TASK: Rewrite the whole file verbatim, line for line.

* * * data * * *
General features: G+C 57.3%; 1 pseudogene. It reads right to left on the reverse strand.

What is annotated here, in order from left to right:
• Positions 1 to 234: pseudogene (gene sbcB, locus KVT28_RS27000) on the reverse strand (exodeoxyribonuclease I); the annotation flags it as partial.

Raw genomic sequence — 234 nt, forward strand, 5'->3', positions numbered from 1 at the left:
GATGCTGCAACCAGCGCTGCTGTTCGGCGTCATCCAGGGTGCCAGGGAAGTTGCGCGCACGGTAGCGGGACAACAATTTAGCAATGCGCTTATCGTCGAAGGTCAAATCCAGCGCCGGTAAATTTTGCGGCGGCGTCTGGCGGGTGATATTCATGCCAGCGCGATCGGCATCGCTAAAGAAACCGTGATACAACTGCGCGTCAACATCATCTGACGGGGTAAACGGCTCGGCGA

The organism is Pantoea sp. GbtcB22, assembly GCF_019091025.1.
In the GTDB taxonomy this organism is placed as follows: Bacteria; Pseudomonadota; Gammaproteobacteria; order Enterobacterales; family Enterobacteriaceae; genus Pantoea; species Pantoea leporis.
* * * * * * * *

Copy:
General features: G+C 57.3%; 1 pseudogene. It reads right to left on the reverse strand.

What is annotated here, in order from left to right:
• Positions 1 to 234: pseudogene (gene sbcB, locus KVT28_RS27000) on the reverse strand (exodeoxyribonuclease I); the annotation flags it as partial.

Raw genomic sequence — 234 nt, forward strand, 5'->3', positions numbered from 1 at the left:
GATGCTGCAACCAGCGCTGCTGTTCGGCGTCATCCAGGGTGCCAGGGAAGTTGCGCGCACGGTAGCGGGACAACAATTTAGCAATGCGCTTATCGTCGAAGGTCAAATCCAGCGCCGGTAAATTTTGCGGCGGCGTCTGGCGGGTGATATTCATGCCAGCGCGATCGGCATCGCTAAAGAAACCGTGATACAACTGCGCGTCAACATCATCTGACGGGGTAAACGGCTCGGCGA

The organism is Pantoea sp. GbtcB22, assembly GCF_019091025.1.
In the GTDB taxonomy this organism is placed as follows: Bacteria; Pseudomonadota; Gammaproteobacteria; order Enterobacterales; family Enterobacteriaceae; genus Pantoea; species Pantoea leporis.